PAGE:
Predicted correlations and portfolio optimization

March 5, 2013

(This article was first published on Portfolio Probe » R language, and kindly contributed to R-bloggers)

What effect do predicted correlations have when optimizing trades?


A concern about optimization that is not one of “The top 7 portfolio optimization problems” is that correlations spike during a crisis which is when you most want optimization to work.

This post looks at a small piece of that question.  It wonders if increasing predicted correlations will improve the optimization experience during a crisis (when correlations do rise).

Data and portfolios

The universe is 443 large cap US stocks.  We act as if we are optimizing as of 2008 August 29.  250 days of returns are used to estimate the variance matrix, and the next 60 days of prices are used to calculate the realized volatility.

The portfolios that were formed had constraints:

  • long-only
  • no more than 100 names
  • no asset with more than 3% weight

Modifying correlations

You can get a sense of the average correlation during this time from Figures 1 and 2 of “S&P 500 correlations up to date”.

Ledoit-Wolf shrinkage goes towards the average estimated correlation.  Here we have modified this so that there is shrinkage towards larger values of correlation.  Figure 1 shows the distributions of correlations in the original Ledoit-Wolf estimate, and the four modified variances.

Figure 1: Predicted stock correlations within the five variance matrices. boxadjcorIt was harder than expected to force larger correlations in this way — see Appendix R for details.

Realized volatility

One reasonable test of the quality of a predicted variance matrix in this context is the realized volatility when  the predicted portfolio variance is minimized.  The results of the optimized portfolio can be noisy — hence not dependable — so for each variance estimate 1000 random portfolios were generated with predicted portfolio variance no more than 1.01 times that of the minimum variance portfolio.

Figure 2 shows the realized volatilities of the random portfolios.

Figure 2: Realized volatilities of the random portfolios (boxplots) and the minimum variance portfolio (blue). boxadjvolThere’s some improvement with modest adjustment, but nothing spectacular.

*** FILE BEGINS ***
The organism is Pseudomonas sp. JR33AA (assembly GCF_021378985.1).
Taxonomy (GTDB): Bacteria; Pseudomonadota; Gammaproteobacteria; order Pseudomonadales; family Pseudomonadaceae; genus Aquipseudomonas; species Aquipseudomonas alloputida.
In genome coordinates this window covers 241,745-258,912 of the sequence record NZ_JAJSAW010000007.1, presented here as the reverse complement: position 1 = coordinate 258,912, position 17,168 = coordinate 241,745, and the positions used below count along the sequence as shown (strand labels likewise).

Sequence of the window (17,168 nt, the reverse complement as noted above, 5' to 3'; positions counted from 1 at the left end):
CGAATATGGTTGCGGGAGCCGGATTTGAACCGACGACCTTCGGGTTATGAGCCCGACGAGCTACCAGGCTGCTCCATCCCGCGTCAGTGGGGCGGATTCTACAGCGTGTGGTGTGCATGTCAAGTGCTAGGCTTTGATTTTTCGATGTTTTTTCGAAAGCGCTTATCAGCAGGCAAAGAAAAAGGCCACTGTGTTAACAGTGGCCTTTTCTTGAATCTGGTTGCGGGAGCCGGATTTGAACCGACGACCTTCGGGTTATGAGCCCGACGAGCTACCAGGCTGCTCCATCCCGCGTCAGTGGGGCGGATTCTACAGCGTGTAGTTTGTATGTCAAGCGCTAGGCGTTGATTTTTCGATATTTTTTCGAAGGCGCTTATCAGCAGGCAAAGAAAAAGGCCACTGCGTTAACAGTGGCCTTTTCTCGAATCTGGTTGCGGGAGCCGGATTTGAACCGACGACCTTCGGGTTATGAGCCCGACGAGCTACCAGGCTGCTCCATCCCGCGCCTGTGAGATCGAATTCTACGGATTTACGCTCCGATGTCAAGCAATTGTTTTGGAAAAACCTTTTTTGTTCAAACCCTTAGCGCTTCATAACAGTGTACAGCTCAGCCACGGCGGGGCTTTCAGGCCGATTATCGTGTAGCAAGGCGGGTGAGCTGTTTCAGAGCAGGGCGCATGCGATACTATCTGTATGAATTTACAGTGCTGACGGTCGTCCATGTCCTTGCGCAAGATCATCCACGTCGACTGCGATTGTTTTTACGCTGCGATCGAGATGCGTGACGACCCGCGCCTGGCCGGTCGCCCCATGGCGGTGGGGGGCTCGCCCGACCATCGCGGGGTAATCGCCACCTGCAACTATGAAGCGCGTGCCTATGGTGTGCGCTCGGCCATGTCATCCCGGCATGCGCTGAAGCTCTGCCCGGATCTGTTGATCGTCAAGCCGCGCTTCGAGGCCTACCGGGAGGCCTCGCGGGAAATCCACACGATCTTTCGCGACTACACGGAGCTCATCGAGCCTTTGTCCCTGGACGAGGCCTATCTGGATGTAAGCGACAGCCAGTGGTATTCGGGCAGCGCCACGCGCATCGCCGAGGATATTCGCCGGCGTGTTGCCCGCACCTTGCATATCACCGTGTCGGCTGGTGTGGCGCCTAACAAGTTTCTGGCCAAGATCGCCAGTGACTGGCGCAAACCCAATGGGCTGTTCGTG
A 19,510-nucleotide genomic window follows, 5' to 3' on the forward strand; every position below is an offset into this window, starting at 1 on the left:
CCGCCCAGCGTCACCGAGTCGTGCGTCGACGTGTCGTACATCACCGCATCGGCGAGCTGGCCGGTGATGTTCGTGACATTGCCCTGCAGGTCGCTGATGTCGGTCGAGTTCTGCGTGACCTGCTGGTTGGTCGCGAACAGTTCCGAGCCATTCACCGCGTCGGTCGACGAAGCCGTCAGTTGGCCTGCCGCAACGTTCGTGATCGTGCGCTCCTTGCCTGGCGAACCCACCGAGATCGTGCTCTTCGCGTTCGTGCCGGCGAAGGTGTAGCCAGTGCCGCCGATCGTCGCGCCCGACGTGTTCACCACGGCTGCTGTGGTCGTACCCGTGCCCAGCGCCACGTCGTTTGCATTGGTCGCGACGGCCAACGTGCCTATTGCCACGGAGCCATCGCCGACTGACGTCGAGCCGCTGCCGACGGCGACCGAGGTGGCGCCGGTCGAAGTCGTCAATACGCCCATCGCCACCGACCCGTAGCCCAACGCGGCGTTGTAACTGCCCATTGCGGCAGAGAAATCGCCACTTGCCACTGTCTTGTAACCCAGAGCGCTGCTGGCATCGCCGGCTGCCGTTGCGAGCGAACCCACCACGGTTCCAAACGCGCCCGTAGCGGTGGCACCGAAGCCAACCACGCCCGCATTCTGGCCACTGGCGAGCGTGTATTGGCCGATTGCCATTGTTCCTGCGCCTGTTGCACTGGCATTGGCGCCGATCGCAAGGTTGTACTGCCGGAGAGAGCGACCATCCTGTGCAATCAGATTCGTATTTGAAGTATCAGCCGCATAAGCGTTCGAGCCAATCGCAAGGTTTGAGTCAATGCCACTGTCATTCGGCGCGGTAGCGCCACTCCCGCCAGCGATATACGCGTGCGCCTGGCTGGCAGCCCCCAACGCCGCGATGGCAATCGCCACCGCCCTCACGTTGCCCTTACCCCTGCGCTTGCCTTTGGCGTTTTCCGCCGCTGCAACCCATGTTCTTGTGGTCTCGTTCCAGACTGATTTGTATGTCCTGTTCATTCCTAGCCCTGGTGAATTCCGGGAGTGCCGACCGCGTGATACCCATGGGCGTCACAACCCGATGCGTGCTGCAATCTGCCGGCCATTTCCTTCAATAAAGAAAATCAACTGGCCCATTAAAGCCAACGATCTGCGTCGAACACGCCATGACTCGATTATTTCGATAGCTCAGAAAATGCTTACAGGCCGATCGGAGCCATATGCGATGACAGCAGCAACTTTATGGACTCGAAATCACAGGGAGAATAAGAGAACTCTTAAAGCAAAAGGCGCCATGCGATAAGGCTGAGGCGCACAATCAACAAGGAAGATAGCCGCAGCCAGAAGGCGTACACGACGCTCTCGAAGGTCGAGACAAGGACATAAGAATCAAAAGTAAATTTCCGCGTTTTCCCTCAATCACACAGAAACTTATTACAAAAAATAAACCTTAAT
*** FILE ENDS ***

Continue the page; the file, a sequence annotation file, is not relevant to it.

What’s missing?

In order to think that we know something, we’d want to have a better sense of the effect across different times and with different constraints.

In particular, we would want to see what happens when we bias correlations up, but they actually fall for the realized period.


Surely there are better ways to get bigger correlations.  What are they?


This might be a path to pursue, but improvement is likely to be marginal.  However, trying to understand the bigger picture definitely seems like a good thing to me.

Appendix R

Computations were done in R.

adjust Ledoit-Wolf: modify code

The var.shrink.eqcor function in the BurStFin package does Ledoit-Wolf shrinkage.  One of the great things about R is that if a function does almost what you want, it is often easy to make a modified version that does exactly what you want.

A function (called var.shrink.eqcorMod) was created that has an extra argument called correlation that defaults to NULL.  Then a section of code was added just before ans is created:

if(length(correlation)) {
  if(is.numeric(correlation) && 
      length(correlation) == 1) {
    if(verbose) {
       cat("original mean correlation is", meancor, "\n")
   } else {
     cat("original mean correlation is", meancor, "\n", 
         "Type in desired correlation:\n")
     correlation <- as.numeric(readline())
   prior[] <- correlation
   diag(prior) <- 1
   prior <- sdiag * prior * rep(sdiag, each = nassets)

So the user can either put in a correlation value from the start, or wait to see what would be shrunk towards without intervention.

adjust Ledoit-Wolf: doing it

The variance matrices were created by:

origvar <- var.shrink.eqcor(retmatPre08Aug)
modvarA <- var.shrink.eqcorMod(retmatPre08Aug, 
modvarB <- var.shrink.eqcorMod(retmatPre08Aug, 
   correlation=.9, shrink=.5)
modvarC <- var.shrink.eqcorMod(retmatPre08Aug, 
   correlation=.95, shrink=.8)
modvarD <- var.shrink.eqcorMod(retmatPre08Aug, 
   correlation=.99, shrink=.99)

The shrinkage in the original variance is about 0.125.

correlation distribution

The code to produce Figure 1 was:

 mc <- function(x) 100 * cov2cor(x)[lower.tri(x)]
 boxplot(list("orig var"=mc(origvar), "var A"=mc(modvarA),
              "var B"=mc(modvarB), "var C"=mc(modvarC), 
              "var D"=mc(modvarD)), col="gold", 
              ylab="Correlation (%)")


The commands to do the optimization were like:

opA.lo.w03 <- trade.optimizer(price08Aug, modvarA, 
   gross=1e6, long.only=TRUE, max.weight=.03, 
   port.size=100, utility="minimum variance")

generate random portfolios

Generating the random portfolios is similar, except there is the additional constraint on the variance:

rpA.lo.w03 <- random.portfolio(1000, price08Aug, modvarA,
   gross=1e6, long.only=TRUE, max.weight=.03, 
   port.size=100, utility="minimum variance", 
   var.constraint=unname(opA.lo.w03$var.values * 1.01))

realized volatility

The realized volatility used in Figure 2 was computed like:

volA.lo.w03 <- apply(valuation(rpA.lo.w03, 
   pricePost08Aug, returns="log"), 2, sd) * 100 * 

augment boxplot

The addition of information to boxplots as is done in Figure 2 is explained in “Variability of predicted portfolio volatility”.

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